All Book Reviews by Genre: Adventure
I recently read Kingdom Keepers: Power Play by Ridley Pearson. This book is the fourth in the series. Unfortunately, Power Play wasn't the best book in my opinion, because it is quite confusing and I feel only appeals to a certain reader.
Kingdom Keepers is a series about a group of teenagers who volunteered to be a part of a revolutionary invention.The Kingdom Keepers consist of five
members: Finn Whitman is the leader of the group, Philby is the brains, Charlene is the athlete, and Willa and Maybeck are the more normal kids. DHIs (daily holographic imaging) was invented by the imagineers to supposedly help guide guests around the parks, but the real purpose of this was the teenagers would actually have to take part in the battle against the Overtakers, a group of Disney villains, set to take over the park, and potentially the world. Power Play begins in Disney Quest, a kind of virtual theme park where the Kingdom Keepers went for a school fundraiser. When a ride the Keepers’
leader Finn goes on with his friend Amanda goes out of control, they find the Overtakers are behind it. Finn goes to the prison where the overtakers are held and tries to stop an Overtaker escape from happening.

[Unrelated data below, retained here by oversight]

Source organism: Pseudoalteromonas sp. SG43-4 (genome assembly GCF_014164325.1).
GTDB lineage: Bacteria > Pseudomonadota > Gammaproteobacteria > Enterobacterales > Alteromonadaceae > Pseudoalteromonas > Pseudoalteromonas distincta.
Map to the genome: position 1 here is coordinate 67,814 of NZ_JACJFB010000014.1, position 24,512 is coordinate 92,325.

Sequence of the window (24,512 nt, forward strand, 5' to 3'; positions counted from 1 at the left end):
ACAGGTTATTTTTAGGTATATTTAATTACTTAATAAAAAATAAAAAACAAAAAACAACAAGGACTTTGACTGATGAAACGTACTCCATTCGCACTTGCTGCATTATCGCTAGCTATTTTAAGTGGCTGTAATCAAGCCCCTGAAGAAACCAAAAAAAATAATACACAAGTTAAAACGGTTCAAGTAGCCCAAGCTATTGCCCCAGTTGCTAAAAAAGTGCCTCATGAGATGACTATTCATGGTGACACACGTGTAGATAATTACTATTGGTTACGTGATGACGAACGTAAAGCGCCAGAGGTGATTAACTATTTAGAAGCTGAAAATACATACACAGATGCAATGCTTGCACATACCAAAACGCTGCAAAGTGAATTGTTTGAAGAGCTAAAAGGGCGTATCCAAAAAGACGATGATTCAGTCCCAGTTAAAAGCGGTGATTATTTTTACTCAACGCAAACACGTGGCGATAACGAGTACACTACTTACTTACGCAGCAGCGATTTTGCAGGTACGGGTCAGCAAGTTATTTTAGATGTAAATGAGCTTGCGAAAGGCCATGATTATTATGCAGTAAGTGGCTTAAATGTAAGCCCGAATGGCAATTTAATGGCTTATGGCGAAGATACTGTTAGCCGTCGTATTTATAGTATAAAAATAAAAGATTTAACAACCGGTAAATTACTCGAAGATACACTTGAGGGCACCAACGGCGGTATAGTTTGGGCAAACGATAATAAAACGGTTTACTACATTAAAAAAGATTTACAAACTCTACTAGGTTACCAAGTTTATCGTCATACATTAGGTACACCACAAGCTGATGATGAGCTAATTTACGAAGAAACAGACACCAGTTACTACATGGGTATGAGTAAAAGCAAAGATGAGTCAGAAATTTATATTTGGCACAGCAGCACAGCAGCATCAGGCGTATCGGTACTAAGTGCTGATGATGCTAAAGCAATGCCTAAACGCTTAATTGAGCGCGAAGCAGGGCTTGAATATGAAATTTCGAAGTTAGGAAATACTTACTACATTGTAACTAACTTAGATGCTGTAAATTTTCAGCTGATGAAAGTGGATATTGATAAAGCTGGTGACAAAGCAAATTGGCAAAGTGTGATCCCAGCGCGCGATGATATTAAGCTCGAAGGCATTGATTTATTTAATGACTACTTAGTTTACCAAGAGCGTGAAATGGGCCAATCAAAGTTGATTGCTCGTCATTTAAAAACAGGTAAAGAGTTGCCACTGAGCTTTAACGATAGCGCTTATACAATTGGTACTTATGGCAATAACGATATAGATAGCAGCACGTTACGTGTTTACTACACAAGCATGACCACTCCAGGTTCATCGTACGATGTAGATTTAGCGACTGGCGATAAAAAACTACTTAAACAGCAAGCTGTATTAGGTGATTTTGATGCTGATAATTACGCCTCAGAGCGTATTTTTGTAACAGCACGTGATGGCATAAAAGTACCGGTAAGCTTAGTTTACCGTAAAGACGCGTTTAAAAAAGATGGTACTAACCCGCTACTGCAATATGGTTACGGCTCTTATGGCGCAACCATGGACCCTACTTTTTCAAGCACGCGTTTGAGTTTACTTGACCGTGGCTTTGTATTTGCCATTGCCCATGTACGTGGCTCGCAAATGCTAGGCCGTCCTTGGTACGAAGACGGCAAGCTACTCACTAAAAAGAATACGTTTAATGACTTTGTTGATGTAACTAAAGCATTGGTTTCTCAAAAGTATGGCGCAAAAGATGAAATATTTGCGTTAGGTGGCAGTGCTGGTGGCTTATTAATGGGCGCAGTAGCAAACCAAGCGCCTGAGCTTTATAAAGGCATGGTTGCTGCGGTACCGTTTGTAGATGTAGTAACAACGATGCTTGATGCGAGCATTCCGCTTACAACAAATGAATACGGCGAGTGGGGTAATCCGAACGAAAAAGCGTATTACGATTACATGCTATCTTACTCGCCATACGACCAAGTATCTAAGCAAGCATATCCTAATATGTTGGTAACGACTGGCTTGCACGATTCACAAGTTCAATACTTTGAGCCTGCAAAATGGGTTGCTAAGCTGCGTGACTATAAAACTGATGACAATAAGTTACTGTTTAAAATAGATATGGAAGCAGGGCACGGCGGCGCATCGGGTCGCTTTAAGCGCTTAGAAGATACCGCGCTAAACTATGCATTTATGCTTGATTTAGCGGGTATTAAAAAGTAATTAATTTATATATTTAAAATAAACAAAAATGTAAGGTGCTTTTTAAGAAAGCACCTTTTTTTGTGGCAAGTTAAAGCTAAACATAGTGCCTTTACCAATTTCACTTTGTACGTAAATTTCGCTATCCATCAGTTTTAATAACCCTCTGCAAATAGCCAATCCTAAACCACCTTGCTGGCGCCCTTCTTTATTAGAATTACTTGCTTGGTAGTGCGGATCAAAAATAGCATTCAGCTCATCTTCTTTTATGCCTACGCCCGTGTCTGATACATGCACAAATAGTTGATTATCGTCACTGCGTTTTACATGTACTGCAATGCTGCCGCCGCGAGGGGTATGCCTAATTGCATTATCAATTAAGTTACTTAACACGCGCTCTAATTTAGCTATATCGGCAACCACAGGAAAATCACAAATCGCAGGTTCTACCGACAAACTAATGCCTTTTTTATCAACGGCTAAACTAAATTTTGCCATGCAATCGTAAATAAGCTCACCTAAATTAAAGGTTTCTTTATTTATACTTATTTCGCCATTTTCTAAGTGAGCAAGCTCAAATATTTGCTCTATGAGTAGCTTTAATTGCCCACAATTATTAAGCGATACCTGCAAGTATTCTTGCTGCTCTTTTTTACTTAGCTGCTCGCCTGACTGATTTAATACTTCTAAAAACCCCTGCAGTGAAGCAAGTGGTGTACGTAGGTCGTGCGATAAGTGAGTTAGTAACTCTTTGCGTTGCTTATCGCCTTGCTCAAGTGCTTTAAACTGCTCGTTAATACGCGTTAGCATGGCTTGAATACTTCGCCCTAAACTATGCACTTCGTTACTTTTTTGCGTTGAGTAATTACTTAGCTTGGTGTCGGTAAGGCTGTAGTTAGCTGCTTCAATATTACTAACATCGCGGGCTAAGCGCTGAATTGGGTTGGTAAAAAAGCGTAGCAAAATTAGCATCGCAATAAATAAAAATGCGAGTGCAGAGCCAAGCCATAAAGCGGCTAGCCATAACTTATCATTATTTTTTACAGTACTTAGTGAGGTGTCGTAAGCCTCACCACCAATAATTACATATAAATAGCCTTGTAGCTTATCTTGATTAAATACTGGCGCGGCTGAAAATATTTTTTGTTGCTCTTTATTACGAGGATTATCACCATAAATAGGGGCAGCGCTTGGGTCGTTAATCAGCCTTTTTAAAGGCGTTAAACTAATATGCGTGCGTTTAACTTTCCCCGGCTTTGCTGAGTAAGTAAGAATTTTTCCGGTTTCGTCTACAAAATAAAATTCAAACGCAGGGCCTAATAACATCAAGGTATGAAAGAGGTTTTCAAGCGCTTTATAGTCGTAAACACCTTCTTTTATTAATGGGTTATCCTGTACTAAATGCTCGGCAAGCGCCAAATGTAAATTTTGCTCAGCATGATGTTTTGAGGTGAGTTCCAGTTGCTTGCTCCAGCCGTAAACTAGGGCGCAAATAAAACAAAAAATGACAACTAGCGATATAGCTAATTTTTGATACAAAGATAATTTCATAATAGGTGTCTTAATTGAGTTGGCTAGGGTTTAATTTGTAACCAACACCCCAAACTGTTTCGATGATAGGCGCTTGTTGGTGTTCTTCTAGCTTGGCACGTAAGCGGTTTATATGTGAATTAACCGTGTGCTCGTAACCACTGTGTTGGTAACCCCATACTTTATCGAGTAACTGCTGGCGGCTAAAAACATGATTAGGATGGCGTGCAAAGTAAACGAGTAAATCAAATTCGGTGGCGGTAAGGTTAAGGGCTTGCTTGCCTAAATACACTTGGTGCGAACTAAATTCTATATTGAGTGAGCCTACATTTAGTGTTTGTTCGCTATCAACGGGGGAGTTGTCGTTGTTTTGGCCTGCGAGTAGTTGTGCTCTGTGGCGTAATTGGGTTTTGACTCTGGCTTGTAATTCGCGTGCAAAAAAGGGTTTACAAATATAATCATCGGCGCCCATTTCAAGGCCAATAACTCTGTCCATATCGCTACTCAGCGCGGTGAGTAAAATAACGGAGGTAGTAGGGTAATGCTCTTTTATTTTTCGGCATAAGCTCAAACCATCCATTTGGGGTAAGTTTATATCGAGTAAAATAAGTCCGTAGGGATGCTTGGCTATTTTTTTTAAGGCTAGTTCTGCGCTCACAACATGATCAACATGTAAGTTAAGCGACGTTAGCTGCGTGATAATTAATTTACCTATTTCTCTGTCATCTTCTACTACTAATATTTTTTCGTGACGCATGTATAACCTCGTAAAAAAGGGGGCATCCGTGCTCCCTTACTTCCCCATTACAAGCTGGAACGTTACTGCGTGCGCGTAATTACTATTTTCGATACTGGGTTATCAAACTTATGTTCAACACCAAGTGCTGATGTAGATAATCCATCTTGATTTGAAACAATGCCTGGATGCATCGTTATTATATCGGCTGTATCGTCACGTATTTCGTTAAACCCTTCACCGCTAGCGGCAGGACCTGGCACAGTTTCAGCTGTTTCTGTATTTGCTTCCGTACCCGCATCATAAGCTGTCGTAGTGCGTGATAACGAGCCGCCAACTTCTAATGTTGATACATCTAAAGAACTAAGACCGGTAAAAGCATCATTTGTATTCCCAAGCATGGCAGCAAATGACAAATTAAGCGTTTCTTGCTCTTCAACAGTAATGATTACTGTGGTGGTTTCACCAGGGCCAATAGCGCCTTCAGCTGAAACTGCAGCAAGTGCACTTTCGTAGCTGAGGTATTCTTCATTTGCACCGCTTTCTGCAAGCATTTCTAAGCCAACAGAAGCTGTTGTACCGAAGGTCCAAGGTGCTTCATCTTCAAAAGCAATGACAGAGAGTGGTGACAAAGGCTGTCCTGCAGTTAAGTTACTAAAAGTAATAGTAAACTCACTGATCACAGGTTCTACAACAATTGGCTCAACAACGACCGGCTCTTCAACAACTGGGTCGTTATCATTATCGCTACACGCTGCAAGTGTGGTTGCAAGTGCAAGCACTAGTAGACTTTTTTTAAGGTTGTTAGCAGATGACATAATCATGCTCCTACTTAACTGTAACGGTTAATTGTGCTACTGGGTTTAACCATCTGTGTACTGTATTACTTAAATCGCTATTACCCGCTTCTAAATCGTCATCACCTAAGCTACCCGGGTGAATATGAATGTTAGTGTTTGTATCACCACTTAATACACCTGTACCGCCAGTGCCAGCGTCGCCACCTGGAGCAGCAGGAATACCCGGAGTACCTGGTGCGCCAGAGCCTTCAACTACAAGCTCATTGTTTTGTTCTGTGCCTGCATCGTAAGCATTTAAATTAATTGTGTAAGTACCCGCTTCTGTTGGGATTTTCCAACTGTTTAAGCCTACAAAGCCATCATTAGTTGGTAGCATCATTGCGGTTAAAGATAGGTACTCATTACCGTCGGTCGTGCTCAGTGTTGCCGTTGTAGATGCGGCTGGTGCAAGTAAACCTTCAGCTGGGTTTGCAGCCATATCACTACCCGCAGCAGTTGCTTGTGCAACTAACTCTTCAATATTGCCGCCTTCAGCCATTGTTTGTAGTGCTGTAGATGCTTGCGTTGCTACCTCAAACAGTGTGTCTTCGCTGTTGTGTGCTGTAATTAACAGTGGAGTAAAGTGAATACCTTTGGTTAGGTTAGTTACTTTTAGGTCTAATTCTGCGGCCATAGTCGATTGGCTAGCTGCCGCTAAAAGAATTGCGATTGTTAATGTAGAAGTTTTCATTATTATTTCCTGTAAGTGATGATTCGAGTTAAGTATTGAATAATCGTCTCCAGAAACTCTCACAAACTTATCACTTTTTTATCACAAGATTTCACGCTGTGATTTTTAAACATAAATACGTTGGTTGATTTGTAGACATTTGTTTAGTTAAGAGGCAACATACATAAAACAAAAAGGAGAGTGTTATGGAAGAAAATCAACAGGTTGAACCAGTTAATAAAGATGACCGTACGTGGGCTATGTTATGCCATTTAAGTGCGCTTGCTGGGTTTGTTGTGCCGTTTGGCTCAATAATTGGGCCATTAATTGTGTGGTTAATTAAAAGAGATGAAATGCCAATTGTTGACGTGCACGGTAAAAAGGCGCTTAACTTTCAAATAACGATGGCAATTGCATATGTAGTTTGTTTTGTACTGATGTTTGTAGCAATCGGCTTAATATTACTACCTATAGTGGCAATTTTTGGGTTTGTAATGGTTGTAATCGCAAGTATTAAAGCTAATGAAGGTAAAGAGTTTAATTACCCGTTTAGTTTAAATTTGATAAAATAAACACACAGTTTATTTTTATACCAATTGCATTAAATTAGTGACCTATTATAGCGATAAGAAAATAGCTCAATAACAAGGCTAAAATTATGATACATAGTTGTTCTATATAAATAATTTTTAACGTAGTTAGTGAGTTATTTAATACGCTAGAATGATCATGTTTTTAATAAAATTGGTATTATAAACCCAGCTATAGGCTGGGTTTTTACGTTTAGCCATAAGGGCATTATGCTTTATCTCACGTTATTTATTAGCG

I liked the fact this book takes place in the real world, but at the same time seems very futuristic and it's a good story about friendship and courage. Holograms at Disney World is a cool concept, but I think the author makes the story too complicated. There are multiple plots and twists going on at once, I sometimes forget things that happen. There are only 13 chapters in the 400 page book, sometimes up to 60 pages at a time, and most of what's happening in the chapter is completely unnecessary. These unnecessary parts make no difference to the story, other than the fact it leads the characters to the right place at the right time in an interesting way. Also, he uses very unspecific wording when it comes to talking about the characters in the group and you don't always know who he's talking about.
I wouldn't recommend this book, because of how confusing it is.